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IS2012: Chesapeake Report

by Communications Team on July 29, 2012  •   Print This Post Print This Post   •   

Below is a few of our chapter member’s perspective from the 22nd Annual INCOSE International Symposium in Rome. Did you go?? What did you experience or learn? Leave a comment below or send an e-mail to our Communications Officer  — paul.martin@incose.org — with your write-up and we’ll add it to this post.


Dr. Pavlak getting best paper award
John Thomas presents Dr. Pavlak a Best Paper award during INCOSE’s 2012 International Symposium.

Report from Alex Pavlak

My IS2012 paper, Engineering Clean Energy Systems was awarded best paper. In spite of the unfortunate schedule, last paper on the last day, we had about 40 very interested attendees and this led to a number of good contacts. It looks as if the zero carbon automotive fuels scenarios may be the first group to stand up with contacts from Renault and DOE. We should be able to enlist people from other auto companies. We are looking for a systems engineer to coordinate this effort. Anyone interested please contact me alex@pavlak.net


Report from Steve Sutton

Sutton at IS2012
Steve Sutton helps man the Institute for Systems Research University of Maryland booth at INCOSE’s IS2012

The Rome IS was my 9th symposium starting in 2002, but my first symposium where I spent significant time in an exhibit booth. Our University of Maryland booth attracted a number of visitors who congratulated our student, Matt Mosteller, on his best student paper award for “Platforms for Engineering Experimental Biomedical Systems.” With Alex Pavlak’s best paper, Matt’s best paper and another student’s paper, the University of Maryland showed that its people can make significant contributions to our profession. My time in the booth limited my time in the paper sessions, but I attended three of the four plenary keynote speaker presentations. Usually, only one stands out, but this year, I found all of the speakers compelling and informative. I especially found Michael Chertoff’s and Andrew McNaughton’s remarks on target and of value to systems engineers and those that interact with systems engineers. I believe that the recordings will be available through INCOSE Connect, and I recommend that we all watch and listen to them a first or second time.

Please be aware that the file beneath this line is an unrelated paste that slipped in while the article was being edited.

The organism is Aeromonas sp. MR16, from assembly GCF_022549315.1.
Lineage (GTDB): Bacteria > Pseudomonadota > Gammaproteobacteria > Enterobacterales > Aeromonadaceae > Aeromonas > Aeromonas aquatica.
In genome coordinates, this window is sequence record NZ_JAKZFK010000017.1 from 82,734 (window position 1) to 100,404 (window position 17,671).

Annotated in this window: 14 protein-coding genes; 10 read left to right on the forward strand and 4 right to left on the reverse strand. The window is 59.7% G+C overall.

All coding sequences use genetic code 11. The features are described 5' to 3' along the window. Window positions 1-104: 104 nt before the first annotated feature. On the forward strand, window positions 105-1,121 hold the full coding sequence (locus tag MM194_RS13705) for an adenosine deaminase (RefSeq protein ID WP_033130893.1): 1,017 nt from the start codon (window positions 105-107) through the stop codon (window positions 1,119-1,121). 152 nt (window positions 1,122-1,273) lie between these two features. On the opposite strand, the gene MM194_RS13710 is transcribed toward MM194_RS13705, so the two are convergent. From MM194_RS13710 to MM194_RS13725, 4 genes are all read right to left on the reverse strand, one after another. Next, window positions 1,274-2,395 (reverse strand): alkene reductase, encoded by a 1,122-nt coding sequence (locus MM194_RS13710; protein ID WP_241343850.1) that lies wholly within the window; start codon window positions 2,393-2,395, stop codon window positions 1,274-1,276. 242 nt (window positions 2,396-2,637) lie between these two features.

Being in Rome brought us the opportunity to see the remnants of ancient architecture and the work of systems engineers from more 2000 years ago. It’s unfortunate that most of these buildings came into existence through slave labor. It’s also unfortunate that the conquerors of Rome failed to appreciate these engineering achievements and much of the structures got dismantled and the knowledge to construct them got lost for several hundred years.

The symposium also gave us the opportunity to sample fine Italian wine and great food! Philadelphia won’t have the allure of Rome, but I trust that next year’s symposium will give Chesapeake members the opportunity to appreciate the value that INCOSE brings to them.


Report from Paul Martin

Paul Martin at IS2012
Paul Martin poses in front of INCOSE’s 2012 International Symposium banner. Proof positive he was there.

As System Engineers we’re encouraged to look at our systems environment in the context of the legacy systems that will interact with our system. But these external systems are usually, at the most, decades old. But Rome is a city that has to deal with legacy systems that are thousands of years old. That’s hard to wrap your mind around but it’s evident everywhere. Systems that were built to last longer than anyone suspected and as they aged the systems just got re-purposed for a new generation or new religion. Amazing stuff. So it’s not too surprising that the IS2012 organizers gave the tag line of “Inspiring Legacies” to the 22nd Annual INCOSE International Symposium.

And it was inspiring. Not just the fascinating Italian city but to once again be part of the on-going conversation of defining and expanding the profession of Systems Engineering. One of my more memorable moments was meeting Anne O’Neil, a chief systems engineer at the N.Y.C. Transit Authority, who also graced the cover of the CNNMoney.com article on the best job in America for 2009. She was there to represent the non-traditional domains, like transportation and medical sectors, that sorely need the discipline of Systems Engineering within their midst. I got to hear wonderful speakers and some wonderful lectures, from the latest research in Systems Engineering to the implementation of a “SE Lite” process proposed by an equipment manufacturing make small sub-components for larger Systems. All of it was useful and delightful.

Let me encourage you to come to next year’s Symposium because it’ll be close, in nearby Philadelphia. And it’ll be well worth the time.

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